Fiat to Take 35% Stake in Chrysler

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Rebecca Cook / Reuters

As General Motors fights for survival, the catalog of its recent woes must include the name Fiat. Not only did a 2000 partnership between the U.S. and Italian carmakers sputter badly — as the two companies struggled to find consumer-friendly models and integrate their production facilities — but also GM was eventually forced into an unprecedented $2 billion "divorce" payout to avoid having to purchase the then debt-plagued Fiat.

Now, as both American and European carmakers face plummeting sales and an industry in flux, the storied Turin automaker is set to return to Detroit for a new, though less fixed, marriage. Fiat and Chrysler announced a nonbinding deal Tuesday to create a partnership that will give the Italian automaker a 35% stake in the smallest of the badly strapped American Big Three. The joint announcement stipulated that Fiat's commitment to its struggling partner would be solely an equity interest and that "the alliance does not contemplate that Fiat would make a cash investment in Chrysler or commit to funding Chrysler in the future." (See the best cars from the 2009 Detroit Auto Show.)

Still, both companies see short- and long-term upsides to joining forces. Chrysler is in dire straits, considered the closest to collapse of the Big Three. The $4 billion in federal loans it received last month to help keep it afloat, and the additional $3 billion it hopes to obtain in March, carries the stipulation that the company move quickly to find ways to produce smaller, more fuel-efficient models, which have long been Fiat's bread and butter. "A Chrysler-Fiat partnership is a great fit," said Chrysler chairman Bob Nardelli in the joint communiqué. "It creates the potential for a powerful new global competitor." Nardelli pointed to Fiat's "competitive, fuel-efficient vehicle platforms, powertrain and components" as well as its distribution outside North America, including sales networks in Asia and Latin America.

But Fiat is hardly a magic pill for Chrysler, which is burdened by inefficient factories that need major overhauls to allow for production of smaller, smarter automobiles, says Giuseppe Berta, a Milan-based car-industry expert. "At this point, Chrysler can say it tried to get out of a corner, that it found a European company that makes more marketable cars," says Berta. "But if you want to actually use Chrysler facilities to construct a Cinquecento or Alfa MiTo, you're talking about a major cost." (See the 50 worst cars of all time.)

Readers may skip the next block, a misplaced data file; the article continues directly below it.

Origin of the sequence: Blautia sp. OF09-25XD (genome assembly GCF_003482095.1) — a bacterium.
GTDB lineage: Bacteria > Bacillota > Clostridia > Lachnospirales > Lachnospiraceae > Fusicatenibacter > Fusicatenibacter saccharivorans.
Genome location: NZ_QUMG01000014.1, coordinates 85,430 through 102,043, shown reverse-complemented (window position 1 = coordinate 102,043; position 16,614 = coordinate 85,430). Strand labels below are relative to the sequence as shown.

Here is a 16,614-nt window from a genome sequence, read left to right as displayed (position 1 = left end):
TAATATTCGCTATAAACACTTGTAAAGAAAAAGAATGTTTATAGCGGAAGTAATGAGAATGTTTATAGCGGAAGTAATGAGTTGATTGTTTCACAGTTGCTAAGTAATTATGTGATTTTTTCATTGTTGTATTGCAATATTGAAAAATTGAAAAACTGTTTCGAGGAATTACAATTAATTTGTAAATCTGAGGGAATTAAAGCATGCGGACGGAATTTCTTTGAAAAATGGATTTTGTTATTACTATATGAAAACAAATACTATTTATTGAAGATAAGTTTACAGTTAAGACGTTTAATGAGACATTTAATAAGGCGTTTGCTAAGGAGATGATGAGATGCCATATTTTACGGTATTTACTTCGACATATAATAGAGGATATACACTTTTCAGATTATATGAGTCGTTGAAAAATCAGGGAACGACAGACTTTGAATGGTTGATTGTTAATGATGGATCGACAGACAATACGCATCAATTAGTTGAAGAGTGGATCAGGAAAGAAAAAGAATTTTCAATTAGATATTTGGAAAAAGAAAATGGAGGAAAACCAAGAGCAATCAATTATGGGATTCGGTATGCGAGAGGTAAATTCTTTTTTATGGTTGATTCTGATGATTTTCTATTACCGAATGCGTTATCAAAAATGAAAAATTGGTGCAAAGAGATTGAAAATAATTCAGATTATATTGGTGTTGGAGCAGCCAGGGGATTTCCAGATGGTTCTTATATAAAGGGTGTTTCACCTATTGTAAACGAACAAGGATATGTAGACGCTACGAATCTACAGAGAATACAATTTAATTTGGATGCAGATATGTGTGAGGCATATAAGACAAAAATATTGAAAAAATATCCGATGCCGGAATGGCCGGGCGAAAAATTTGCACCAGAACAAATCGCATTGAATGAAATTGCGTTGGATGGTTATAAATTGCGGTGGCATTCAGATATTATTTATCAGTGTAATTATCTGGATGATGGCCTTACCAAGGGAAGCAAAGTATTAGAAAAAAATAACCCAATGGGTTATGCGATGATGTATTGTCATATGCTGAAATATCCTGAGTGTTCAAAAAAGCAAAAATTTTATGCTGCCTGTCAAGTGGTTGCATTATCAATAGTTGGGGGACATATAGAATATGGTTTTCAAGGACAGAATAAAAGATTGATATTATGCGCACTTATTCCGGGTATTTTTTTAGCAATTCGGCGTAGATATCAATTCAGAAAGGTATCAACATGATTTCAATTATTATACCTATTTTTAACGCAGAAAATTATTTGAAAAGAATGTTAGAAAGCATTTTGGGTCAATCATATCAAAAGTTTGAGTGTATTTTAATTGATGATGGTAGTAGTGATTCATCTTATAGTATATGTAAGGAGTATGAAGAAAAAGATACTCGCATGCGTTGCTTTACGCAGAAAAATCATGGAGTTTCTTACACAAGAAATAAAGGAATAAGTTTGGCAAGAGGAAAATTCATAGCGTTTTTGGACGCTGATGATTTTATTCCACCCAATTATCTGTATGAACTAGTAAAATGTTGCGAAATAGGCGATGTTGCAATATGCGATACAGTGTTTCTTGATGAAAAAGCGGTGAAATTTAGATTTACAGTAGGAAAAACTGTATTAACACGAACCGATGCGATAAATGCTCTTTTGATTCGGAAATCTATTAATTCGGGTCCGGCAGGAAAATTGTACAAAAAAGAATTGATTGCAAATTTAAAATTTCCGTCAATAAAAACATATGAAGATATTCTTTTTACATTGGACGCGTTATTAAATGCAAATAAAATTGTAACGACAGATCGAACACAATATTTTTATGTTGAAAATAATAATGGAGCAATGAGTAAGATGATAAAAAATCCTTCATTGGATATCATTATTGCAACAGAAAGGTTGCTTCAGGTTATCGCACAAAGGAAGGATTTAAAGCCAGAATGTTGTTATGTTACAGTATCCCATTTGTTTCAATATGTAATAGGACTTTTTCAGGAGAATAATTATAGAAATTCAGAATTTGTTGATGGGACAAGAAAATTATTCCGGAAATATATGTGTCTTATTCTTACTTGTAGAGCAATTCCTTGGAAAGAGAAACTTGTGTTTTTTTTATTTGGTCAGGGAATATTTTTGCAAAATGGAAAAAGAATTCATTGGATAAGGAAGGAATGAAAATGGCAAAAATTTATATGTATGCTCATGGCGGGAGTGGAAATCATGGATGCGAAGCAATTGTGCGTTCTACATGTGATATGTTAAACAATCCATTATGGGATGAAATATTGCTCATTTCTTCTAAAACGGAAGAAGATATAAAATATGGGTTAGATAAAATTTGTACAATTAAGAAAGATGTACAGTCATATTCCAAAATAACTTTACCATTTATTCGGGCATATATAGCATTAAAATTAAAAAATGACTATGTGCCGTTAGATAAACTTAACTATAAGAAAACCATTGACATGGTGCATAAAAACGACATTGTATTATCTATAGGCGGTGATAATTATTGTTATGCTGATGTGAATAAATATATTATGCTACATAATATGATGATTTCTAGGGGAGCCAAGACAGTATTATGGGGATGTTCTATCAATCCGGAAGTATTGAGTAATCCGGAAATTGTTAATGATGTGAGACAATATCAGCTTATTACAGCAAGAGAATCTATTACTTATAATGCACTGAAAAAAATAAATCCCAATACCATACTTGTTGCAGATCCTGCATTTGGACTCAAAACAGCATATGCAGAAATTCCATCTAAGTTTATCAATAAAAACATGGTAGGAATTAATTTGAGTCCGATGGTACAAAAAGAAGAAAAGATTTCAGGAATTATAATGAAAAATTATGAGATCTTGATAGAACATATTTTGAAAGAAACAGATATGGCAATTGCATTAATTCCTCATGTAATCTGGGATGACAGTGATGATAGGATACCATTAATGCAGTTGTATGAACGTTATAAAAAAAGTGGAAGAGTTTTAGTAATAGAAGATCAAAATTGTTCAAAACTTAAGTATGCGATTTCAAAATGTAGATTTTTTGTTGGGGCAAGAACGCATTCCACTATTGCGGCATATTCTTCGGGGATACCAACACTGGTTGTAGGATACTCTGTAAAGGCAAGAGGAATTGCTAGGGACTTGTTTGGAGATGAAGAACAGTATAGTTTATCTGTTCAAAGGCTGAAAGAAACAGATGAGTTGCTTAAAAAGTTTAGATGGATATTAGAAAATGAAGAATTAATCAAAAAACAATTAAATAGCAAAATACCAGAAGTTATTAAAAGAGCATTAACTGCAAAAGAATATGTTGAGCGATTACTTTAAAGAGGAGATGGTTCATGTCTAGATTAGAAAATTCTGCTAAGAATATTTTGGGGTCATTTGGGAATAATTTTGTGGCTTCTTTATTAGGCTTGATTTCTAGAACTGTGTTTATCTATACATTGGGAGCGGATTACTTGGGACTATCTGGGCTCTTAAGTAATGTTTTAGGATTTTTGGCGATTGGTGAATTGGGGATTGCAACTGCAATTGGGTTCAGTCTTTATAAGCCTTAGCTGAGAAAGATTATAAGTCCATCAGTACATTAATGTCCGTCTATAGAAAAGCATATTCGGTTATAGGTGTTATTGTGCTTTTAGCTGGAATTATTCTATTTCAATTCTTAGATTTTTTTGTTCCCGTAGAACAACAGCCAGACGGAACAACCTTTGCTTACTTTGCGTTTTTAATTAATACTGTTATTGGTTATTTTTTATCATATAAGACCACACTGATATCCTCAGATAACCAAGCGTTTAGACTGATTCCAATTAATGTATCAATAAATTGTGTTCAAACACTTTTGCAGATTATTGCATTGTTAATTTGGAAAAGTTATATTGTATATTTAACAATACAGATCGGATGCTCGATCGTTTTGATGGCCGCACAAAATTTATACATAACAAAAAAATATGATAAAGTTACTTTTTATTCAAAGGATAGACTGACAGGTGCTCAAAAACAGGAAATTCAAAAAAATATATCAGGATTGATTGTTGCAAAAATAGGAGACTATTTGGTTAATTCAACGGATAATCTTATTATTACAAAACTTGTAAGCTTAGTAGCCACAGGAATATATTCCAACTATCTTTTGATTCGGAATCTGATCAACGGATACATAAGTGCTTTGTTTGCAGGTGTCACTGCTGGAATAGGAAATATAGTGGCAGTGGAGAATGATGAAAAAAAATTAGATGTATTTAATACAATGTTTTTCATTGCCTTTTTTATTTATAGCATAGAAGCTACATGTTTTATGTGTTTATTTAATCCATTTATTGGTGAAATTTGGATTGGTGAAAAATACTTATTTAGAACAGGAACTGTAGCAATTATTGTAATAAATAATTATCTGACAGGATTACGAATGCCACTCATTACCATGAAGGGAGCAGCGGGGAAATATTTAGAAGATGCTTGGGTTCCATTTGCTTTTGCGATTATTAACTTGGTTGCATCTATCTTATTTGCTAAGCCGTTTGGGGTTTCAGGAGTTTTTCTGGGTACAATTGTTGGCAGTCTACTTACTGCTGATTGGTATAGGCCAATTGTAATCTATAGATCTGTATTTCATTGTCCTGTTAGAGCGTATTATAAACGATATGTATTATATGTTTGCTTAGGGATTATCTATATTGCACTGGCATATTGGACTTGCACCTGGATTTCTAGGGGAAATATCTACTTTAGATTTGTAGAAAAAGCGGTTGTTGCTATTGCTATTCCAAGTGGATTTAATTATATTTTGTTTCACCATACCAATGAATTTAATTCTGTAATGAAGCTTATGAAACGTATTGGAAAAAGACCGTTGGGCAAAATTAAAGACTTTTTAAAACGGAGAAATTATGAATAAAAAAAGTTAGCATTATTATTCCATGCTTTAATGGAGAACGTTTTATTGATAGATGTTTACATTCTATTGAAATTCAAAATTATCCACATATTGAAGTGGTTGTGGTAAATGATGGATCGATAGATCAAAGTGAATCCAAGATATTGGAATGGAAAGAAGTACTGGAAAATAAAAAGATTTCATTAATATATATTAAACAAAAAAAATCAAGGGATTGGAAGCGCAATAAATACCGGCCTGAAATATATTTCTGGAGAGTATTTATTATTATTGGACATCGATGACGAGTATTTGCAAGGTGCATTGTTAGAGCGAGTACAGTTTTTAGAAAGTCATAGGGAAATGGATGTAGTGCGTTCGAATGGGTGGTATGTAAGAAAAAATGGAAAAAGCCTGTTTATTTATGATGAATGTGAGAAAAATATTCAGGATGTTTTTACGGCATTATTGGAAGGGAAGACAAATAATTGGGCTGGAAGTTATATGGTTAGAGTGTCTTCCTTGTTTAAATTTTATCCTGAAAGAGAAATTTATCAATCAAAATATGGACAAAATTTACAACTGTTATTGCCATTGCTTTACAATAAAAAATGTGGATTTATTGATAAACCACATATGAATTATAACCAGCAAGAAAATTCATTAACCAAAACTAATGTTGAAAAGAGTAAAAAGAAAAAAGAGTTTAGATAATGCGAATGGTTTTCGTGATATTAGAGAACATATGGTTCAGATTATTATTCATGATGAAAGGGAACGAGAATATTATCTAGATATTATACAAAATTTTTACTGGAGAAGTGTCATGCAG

Fiat, which began a remarkable turnaround with the whopping cash payout from GM in 2005, is also struggling again, along with the rest of the auto industry, as car sales plummet amid a deepening economic crisis. Fiat has been itching to get its stylishly economic models on the market in the U.S., and the deal with Chrysler can be seen as part of a series of "strategic partnerships" it has sealed with other automakers in recent years, including one with Tata motors and a deal to build diesel engines with Daimler-Chrysler, before the breakup last year of that German-American alliance.

Indeed, to understand the evolution that led to Tuesday's announcement, it is worth returning to the 2005 negotiations in which GM was forced to buy itself out of the cumbersome put option in its alliance with Fiat. The then brand-new CEO of the Turin company, Sergio Marchionne, emerged as a tough-as-nails dealmaker as he sat across the table from top GM executives. The Italian-born, Canada-raised Fiat chief told his American counterparts they would cough up the full value of the put option or battle it out in court. GM blinked, and the huge payout added to its accumulating troubles that today leave the American auto giant struggling to avoid bankruptcy.

For Fiat, on the other hand, the sudden infusion of cash and the new chief executive's plans for streamlining management helped the Turin company begin a notable turnaround after its decade-long crisis and raised Marchionne to near mythical status in carmaking circles. Tuesday's joint statement notes that "Fiat would provide management services supporting Chrysler's submission of a viability plan to the U.S. Treasury as required. Fiat has been very successful in executing its own restructuring over the past several years."

If Chrysler is forced to declare bankruptcy, Fiat would be protected from losses and might even be able to acquire American assets at favorable prices in the shakeout. A senior Fiat official calls Tuesday's signature "just a start," noting that much will depend on how the U.S. auto bailout proceeds under the new Obama Administration. "This is still far from a done deal," says the official. "We've already said that with the current situation in world markets, there needs to be major consolidation in the car business, and as we've shown today, we'd like to be part of that." Still, despite its more recent success, the Italian company's share price is near an all-time low, and Tuesday's deal may have been an attempt, above all, by Fiat to strut for investors. Fiat shares, which had been suspended earlier Tuesday, rose nearly 4.5% after the deal was announced, only to end the trading day in Milan down 1.3%, to 4.42 euros.

Marchionne has recently talked about the company's becoming something of an Intel of the auto industry, providing key component parts to other car manufacturers. There are also rumors that he wants to build a $3,500 model Fiat Punto that could reconfigure the concept in the West of an economy car. But whether or not he's Chrysler's savior or the man to revolutionize the entire industry, Marchionne seems to have proved again that he knows how to strike a hard bargain: Fiat has landed 35% of Chrysler without spending a dime.

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